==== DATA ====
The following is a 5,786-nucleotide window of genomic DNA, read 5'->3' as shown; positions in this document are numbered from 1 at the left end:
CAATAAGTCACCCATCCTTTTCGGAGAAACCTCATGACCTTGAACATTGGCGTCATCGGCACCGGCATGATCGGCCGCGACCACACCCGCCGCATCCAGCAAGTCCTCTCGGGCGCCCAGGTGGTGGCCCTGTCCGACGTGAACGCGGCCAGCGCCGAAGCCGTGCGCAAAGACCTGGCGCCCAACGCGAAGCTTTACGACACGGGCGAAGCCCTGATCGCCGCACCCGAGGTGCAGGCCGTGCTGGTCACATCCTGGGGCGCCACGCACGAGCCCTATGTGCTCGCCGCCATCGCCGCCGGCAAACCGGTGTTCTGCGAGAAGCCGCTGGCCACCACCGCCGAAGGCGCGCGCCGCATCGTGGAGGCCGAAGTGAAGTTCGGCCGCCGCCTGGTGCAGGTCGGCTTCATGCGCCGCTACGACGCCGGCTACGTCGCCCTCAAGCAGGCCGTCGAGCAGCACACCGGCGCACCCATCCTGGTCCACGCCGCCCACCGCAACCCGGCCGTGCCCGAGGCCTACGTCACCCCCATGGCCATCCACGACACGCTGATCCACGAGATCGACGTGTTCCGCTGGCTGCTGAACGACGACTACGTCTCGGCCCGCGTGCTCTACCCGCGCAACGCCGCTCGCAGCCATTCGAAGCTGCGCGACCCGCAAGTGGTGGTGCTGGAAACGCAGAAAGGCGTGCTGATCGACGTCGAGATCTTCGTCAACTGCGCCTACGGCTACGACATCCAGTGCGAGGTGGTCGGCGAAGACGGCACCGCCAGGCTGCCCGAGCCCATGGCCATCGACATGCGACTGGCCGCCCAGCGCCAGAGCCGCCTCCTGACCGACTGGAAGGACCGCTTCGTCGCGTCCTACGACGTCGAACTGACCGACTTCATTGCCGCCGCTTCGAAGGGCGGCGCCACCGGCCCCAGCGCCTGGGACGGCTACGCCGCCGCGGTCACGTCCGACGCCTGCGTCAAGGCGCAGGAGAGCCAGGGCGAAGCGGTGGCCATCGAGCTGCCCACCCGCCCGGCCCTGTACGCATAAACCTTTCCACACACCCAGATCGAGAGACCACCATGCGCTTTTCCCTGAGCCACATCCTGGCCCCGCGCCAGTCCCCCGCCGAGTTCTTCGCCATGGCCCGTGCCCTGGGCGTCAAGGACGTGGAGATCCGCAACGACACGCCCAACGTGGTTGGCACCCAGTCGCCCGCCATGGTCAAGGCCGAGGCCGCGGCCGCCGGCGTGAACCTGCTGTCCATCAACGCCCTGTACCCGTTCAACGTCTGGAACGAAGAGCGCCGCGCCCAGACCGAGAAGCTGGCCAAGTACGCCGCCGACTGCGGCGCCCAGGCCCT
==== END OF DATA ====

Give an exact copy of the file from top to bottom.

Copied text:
The following is a 5,786-nucleotide window of genomic DNA, read 5'->3' as shown; positions in this document are numbered from 1 at the left end:
CAATAAGTCACCCATCCTTTTCGGAGAAACCTCATGACCTTGAACATTGGCGTCATCGGCACCGGCATGATCGGCCGCGACCACACCCGCCGCATCCAGCAAGTCCTCTCGGGCGCCCAGGTGGTGGCCCTGTCCGACGTGAACGCGGCCAGCGCCGAAGCCGTGCGCAAAGACCTGGCGCCCAACGCGAAGCTTTACGACACGGGCGAAGCCCTGATCGCCGCACCCGAGGTGCAGGCCGTGCTGGTCACATCCTGGGGCGCCACGCACGAGCCCTATGTGCTCGCCGCCATCGCCGCCGGCAAACCGGTGTTCTGCGAGAAGCCGCTGGCCACCACCGCCGAAGGCGCGCGCCGCATCGTGGAGGCCGAAGTGAAGTTCGGCCGCCGCCTGGTGCAGGTCGGCTTCATGCGCCGCTACGACGCCGGCTACGTCGCCCTCAAGCAGGCCGTCGAGCAGCACACCGGCGCACCCATCCTGGTCCACGCCGCCCACCGCAACCCGGCCGTGCCCGAGGCCTACGTCACCCCCATGGCCATCCACGACACGCTGATCCACGAGATCGACGTGTTCCGCTGGCTGCTGAACGACGACTACGTCTCGGCCCGCGTGCTCTACCCGCGCAACGCCGCTCGCAGCCATTCGAAGCTGCGCGACCCGCAAGTGGTGGTGCTGGAAACGCAGAAAGGCGTGCTGATCGACGTCGAGATCTTCGTCAACTGCGCCTACGGCTACGACATCCAGTGCGAGGTGGTCGGCGAAGACGGCACCGCCAGGCTGCCCGAGCCCATGGCCATCGACATGCGACTGGCCGCCCAGCGCCAGAGCCGCCTCCTGACCGACTGGAAGGACCGCTTCGTCGCGTCCTACGACGTCGAACTGACCGACTTCATTGCCGCCGCTTCGAAGGGCGGCGCCACCGGCCCCAGCGCCTGGGACGGCTACGCCGCCGCGGTCACGTCCGACGCCTGCGTCAAGGCGCAGGAGAGCCAGGGCGAAGCGGTGGCCATCGAGCTGCCCACCCGCCCGGCCCTGTACGCATAAACCTTTCCACACACCCAGATCGAGAGACCACCATGCGCTTTTCCCTGAGCCACATCCTGGCCCCGCGCCAGTCCCCCGCCGAGTTCTTCGCCATGGCCCGTGCCCTGGGCGTCAAGGACGTGGAGATCCGCAACGACACGCCCAACGTGGTTGGCACCCAGTCGCCCGCCATGGTCAAGGCCGAGGCCGCGGCCGCCGGCGTGAACCTGCTGTCCATCAACGCCCTGTACCCGTTCAACGTCTGGAACGAAGAGCGCCGCGCCCAGACCGAGAAGCTGGCCAAGTACGCCGCCGACTGCGGCGCCCAGGCCCT